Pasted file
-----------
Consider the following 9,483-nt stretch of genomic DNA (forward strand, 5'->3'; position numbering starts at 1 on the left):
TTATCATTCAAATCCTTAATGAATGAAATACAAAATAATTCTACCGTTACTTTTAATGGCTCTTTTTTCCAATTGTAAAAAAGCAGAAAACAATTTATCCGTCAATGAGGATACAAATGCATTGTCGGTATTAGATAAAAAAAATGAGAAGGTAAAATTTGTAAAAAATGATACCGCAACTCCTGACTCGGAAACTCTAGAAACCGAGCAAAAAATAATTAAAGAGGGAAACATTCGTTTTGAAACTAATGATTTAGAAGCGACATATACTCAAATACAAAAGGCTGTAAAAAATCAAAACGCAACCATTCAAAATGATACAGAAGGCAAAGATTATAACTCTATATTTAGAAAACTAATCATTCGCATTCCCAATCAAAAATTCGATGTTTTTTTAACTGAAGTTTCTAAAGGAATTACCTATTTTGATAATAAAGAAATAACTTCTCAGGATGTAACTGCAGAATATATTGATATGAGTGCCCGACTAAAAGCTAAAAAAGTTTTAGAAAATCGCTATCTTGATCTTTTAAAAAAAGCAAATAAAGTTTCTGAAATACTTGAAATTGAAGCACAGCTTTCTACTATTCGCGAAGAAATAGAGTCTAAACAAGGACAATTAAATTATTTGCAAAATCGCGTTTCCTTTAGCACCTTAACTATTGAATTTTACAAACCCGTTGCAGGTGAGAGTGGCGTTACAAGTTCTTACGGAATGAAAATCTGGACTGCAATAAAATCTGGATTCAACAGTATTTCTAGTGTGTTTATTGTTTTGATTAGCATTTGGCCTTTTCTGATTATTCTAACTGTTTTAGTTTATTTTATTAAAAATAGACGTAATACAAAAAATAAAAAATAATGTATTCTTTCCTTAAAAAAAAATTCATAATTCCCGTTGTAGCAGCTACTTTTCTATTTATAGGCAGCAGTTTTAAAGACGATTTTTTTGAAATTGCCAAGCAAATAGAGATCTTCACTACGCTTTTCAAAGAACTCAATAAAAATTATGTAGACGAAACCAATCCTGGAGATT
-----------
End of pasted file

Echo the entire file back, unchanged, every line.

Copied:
Consider the following 9,483-nt stretch of genomic DNA (forward strand, 5'->3'; position numbering starts at 1 on the left):
TTATCATTCAAATCCTTAATGAATGAAATACAAAATAATTCTACCGTTACTTTTAATGGCTCTTTTTTCCAATTGTAAAAAAGCAGAAAACAATTTATCCGTCAATGAGGATACAAATGCATTGTCGGTATTAGATAAAAAAAATGAGAAGGTAAAATTTGTAAAAAATGATACCGCAACTCCTGACTCGGAAACTCTAGAAACCGAGCAAAAAATAATTAAAGAGGGAAACATTCGTTTTGAAACTAATGATTTAGAAGCGACATATACTCAAATACAAAAGGCTGTAAAAAATCAAAACGCAACCATTCAAAATGATACAGAAGGCAAAGATTATAACTCTATATTTAGAAAACTAATCATTCGCATTCCCAATCAAAAATTCGATGTTTTTTTAACTGAAGTTTCTAAAGGAATTACCTATTTTGATAATAAAGAAATAACTTCTCAGGATGTAACTGCAGAATATATTGATATGAGTGCCCGACTAAAAGCTAAAAAAGTTTTAGAAAATCGCTATCTTGATCTTTTAAAAAAAGCAAATAAAGTTTCTGAAATACTTGAAATTGAAGCACAGCTTTCTACTATTCGCGAAGAAATAGAGTCTAAACAAGGACAATTAAATTATTTGCAAAATCGCGTTTCCTTTAGCACCTTAACTATTGAATTTTACAAACCCGTTGCAGGTGAGAGTGGCGTTACAAGTTCTTACGGAATGAAAATCTGGACTGCAATAAAATCTGGATTCAACAGTATTTCTAGTGTGTTTATTGTTTTGATTAGCATTTGGCCTTTTCTGATTATTCTAACTGTTTTAGTTTATTTTATTAAAAATAGACGTAATACAAAAAATAAAAAATAATGTATTCTTTCCTTAAAAAAAAATTCATAATTCCCGTTGTAGCAGCTACTTTTCTATTTATAGGCAGCAGTTTTAAAGACGATTTTTTTGAAATTGCCAAGCAAATAGAGATCTTCACTACGCTTTTCAAAGAACTCAATAAAAATTATGTAGACGAAACCAATCCTGGAGATT